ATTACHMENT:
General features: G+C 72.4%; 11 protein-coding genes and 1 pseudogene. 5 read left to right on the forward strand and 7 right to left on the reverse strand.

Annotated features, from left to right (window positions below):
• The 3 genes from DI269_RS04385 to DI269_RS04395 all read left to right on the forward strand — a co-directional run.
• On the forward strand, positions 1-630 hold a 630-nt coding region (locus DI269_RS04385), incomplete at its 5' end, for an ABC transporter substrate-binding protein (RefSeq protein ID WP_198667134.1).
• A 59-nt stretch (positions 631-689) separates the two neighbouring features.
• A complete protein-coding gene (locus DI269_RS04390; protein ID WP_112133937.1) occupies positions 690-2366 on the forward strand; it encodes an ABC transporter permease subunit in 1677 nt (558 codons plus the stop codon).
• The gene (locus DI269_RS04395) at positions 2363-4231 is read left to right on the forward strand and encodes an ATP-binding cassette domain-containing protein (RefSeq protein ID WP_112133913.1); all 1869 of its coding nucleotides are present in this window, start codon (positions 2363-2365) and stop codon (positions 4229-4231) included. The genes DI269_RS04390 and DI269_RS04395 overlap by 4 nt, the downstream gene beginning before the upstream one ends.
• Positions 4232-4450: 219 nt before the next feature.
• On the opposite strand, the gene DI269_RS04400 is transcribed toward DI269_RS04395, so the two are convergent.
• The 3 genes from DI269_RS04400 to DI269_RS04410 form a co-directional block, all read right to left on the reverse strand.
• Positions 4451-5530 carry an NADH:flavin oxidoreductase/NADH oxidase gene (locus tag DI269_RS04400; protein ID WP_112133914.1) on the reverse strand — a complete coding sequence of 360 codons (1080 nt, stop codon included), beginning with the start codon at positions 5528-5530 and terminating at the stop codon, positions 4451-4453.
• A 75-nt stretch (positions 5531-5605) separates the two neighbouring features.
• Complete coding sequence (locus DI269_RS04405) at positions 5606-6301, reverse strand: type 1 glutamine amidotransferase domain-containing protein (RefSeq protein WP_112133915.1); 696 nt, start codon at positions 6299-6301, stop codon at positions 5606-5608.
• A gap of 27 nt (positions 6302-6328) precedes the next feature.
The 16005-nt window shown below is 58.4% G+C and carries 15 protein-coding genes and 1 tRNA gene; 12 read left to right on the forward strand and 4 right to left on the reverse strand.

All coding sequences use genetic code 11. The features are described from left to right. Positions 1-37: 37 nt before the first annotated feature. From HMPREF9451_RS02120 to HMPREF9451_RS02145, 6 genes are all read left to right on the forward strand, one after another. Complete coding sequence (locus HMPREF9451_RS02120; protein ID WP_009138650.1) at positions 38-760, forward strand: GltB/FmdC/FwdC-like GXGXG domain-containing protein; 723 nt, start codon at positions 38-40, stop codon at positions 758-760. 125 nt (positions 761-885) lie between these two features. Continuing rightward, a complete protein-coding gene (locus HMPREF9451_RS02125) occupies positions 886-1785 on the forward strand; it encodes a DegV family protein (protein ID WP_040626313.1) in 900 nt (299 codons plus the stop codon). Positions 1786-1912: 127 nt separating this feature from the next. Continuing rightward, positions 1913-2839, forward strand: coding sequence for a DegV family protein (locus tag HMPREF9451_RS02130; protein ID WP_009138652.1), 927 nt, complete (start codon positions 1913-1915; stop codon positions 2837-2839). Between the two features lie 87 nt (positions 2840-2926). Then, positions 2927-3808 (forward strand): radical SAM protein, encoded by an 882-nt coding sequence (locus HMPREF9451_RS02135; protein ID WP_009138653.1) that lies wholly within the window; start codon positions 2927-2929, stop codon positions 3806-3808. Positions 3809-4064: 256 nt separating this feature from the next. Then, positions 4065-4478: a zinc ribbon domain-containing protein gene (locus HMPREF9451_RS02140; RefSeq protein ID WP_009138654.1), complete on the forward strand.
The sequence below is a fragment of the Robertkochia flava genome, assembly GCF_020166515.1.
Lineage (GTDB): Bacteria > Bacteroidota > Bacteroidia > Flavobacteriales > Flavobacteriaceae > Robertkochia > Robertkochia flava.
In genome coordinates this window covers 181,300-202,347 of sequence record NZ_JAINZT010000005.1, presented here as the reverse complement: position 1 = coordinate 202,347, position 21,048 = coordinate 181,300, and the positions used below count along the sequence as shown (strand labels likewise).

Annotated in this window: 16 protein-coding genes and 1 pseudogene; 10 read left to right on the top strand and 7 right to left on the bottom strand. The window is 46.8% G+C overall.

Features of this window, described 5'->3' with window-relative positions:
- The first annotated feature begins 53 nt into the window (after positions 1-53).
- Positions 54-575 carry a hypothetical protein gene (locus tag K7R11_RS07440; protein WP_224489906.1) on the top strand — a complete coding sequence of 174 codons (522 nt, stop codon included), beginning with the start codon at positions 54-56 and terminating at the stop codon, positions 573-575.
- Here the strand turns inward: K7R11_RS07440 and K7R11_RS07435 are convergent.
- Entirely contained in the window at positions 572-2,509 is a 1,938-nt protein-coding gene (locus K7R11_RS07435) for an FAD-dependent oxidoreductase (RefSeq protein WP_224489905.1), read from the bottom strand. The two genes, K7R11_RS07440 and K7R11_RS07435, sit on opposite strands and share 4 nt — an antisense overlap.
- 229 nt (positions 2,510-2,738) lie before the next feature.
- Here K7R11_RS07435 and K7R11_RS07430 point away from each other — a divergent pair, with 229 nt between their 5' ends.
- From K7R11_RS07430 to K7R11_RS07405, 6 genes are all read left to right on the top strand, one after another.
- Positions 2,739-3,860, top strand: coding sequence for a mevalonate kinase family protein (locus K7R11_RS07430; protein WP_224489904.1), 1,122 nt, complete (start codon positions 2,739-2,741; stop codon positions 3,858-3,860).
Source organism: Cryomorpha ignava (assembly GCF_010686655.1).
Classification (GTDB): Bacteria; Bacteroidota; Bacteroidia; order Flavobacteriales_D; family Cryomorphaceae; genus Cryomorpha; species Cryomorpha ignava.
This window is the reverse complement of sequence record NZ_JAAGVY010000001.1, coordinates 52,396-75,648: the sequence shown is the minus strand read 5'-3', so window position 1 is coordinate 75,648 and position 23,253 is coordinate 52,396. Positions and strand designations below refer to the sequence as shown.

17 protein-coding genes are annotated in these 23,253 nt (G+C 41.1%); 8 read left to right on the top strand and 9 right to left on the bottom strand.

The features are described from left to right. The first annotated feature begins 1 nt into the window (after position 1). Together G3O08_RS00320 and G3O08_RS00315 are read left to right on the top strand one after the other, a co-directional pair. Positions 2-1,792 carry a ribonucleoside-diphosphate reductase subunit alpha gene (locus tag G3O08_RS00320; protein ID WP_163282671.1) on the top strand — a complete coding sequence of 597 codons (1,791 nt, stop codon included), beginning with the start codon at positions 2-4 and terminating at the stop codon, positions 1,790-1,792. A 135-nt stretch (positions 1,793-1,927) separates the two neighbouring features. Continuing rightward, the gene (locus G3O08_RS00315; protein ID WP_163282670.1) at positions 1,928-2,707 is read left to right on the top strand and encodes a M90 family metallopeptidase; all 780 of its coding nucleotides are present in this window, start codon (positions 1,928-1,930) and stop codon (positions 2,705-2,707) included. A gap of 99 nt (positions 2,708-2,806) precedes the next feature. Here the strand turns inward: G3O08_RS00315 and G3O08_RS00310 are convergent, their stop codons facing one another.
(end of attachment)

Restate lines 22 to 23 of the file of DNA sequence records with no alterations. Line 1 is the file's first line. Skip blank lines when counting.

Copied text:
- The first annotated feature begins 53 nt into the window (after positions 1-53).
- Positions 54-575 carry a hypothetical protein gene (locus tag K7R11_RS07440; protein WP_224489906.1) on the top strand — a complete coding sequence of 174 codons (522 nt, stop codon included), beginning with the start codon at positions 54-56 and terminating at the stop codon, positions 573-575.